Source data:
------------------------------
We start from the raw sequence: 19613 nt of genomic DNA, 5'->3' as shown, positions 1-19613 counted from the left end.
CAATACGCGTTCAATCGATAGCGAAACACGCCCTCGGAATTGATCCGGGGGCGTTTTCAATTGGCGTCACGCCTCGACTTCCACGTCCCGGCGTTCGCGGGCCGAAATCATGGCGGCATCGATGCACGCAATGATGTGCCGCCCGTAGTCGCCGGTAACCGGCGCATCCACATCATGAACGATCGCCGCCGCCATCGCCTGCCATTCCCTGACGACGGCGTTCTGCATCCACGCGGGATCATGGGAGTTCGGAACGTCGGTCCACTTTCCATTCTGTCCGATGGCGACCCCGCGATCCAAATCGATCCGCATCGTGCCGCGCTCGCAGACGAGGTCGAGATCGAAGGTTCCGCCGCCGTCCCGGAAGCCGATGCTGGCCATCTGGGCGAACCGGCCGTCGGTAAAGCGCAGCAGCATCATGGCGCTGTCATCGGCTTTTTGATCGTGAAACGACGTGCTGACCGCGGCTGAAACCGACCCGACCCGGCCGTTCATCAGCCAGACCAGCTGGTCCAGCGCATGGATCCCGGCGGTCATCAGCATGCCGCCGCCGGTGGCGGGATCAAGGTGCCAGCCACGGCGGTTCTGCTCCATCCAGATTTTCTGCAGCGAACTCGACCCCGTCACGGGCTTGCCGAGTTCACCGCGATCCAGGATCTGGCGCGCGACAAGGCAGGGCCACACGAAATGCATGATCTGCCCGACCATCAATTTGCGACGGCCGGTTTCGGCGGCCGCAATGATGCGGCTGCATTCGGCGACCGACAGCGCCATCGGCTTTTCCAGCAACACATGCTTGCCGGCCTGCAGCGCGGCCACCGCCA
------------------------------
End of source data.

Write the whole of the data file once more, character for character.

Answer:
We start from the raw sequence: 19613 nt of genomic DNA, 5'->3' as shown, positions 1-19613 counted from the left end.
CAATACGCGTTCAATCGATAGCGAAACACGCCCTCGGAATTGATCCGGGGGCGTTTTCAATTGGCGTCACGCCTCGACTTCCACGTCCCGGCGTTCGCGGGCCGAAATCATGGCGGCATCGATGCACGCAATGATGTGCCGCCCGTAGTCGCCGGTAACCGGCGCATCCACATCATGAACGATCGCCGCCGCCATCGCCTGCCATTCCCTGACGACGGCGTTCTGCATCCACGCGGGATCATGGGAGTTCGGAACGTCGGTCCACTTTCCATTCTGTCCGATGGCGACCCCGCGATCCAAATCGATCCGCATCGTGCCGCGCTCGCAGACGAGGTCGAGATCGAAGGTTCCGCCGCCGTCCCGGAAGCCGATGCTGGCCATCTGGGCGAACCGGCCGTCGGTAAAGCGCAGCAGCATCATGGCGCTGTCATCGGCTTTTTGATCGTGAAACGACGTGCTGACCGCGGCTGAAACCGACCCGACCCGGCCGTTCATCAGCCAGACCAGCTGGTCCAGCGCATGGATCCCGGCGGTCATCAGCATGCCGCCGCCGGTGGCGGGATCAAGGTGCCAGCCACGGCGGTTCTGCTCCATCCAGATTTTCTGCAGCGAACTCGACCCCGTCACGGGCTTGCCGAGTTCACCGCGATCCAGGATCTGGCGCGCGACAAGGCAGGGCCACACGAAATGCATGATCTGCCCGACCATCAATTTGCGACGGCCGGTTTCGGCGGCCGCAATGATGCGGCTGCATTCGGCGACCGACAGCGCCATCGGCTTTTCCAGCAACACATGCTTGCCGGCCTGCAGCGCGGCCACCGCCA